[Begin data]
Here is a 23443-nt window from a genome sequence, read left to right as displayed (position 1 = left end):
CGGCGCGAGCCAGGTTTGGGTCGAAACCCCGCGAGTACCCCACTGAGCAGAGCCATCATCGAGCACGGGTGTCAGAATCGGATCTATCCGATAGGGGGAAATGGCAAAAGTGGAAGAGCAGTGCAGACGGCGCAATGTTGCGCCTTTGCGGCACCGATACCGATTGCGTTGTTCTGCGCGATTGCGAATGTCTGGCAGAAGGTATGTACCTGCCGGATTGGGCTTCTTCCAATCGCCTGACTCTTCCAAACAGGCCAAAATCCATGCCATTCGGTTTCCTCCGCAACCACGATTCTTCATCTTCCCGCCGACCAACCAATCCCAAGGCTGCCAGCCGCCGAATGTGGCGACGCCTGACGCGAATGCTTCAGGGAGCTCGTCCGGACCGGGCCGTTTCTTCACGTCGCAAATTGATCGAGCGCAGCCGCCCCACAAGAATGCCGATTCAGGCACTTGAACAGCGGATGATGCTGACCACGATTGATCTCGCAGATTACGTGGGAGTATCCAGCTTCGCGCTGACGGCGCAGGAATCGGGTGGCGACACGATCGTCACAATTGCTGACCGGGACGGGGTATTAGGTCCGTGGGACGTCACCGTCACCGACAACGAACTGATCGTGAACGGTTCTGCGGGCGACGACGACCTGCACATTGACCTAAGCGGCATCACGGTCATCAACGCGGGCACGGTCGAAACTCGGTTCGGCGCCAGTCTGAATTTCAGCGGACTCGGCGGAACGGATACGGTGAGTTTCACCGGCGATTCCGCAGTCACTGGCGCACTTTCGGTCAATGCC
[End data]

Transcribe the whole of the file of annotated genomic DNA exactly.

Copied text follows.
Here is a 23443-nt window from a genome sequence, read left to right as displayed (position 1 = left end):
CGGCGCGAGCCAGGTTTGGGTCGAAACCCCGCGAGTACCCCACTGAGCAGAGCCATCATCGAGCACGGGTGTCAGAATCGGATCTATCCGATAGGGGGAAATGGCAAAAGTGGAAGAGCAGTGCAGACGGCGCAATGTTGCGCCTTTGCGGCACCGATACCGATTGCGTTGTTCTGCGCGATTGCGAATGTCTGGCAGAAGGTATGTACCTGCCGGATTGGGCTTCTTCCAATCGCCTGACTCTTCCAAACAGGCCAAAATCCATGCCATTCGGTTTCCTCCGCAACCACGATTCTTCATCTTCCCGCCGACCAACCAATCCCAAGGCTGCCAGCCGCCGAATGTGGCGACGCCTGACGCGAATGCTTCAGGGAGCTCGTCCGGACCGGGCCGTTTCTTCACGTCGCAAATTGATCGAGCGCAGCCGCCCCACAAGAATGCCGATTCAGGCACTTGAACAGCGGATGATGCTGACCACGATTGATCTCGCAGATTACGTGGGAGTATCCAGCTTCGCGCTGACGGCGCAGGAATCGGGTGGCGACACGATCGTCACAATTGCTGACCGGGACGGGGTATTAGGTCCGTGGGACGTCACCGTCACCGACAACGAACTGATCGTGAACGGTTCTGCGGGCGACGACGACCTGCACATTGACCTAAGCGGCATCACGGTCATCAACGCGGGCACGGTCGAAACTCGGTTCGGCGCCAGTCTGAATTTCAGCGGACTCGGCGGAACGGATACGGTGAGTTTCACCGGCGATTCCGCAGTCACTGGCGCACTTTCGGTCAATGCC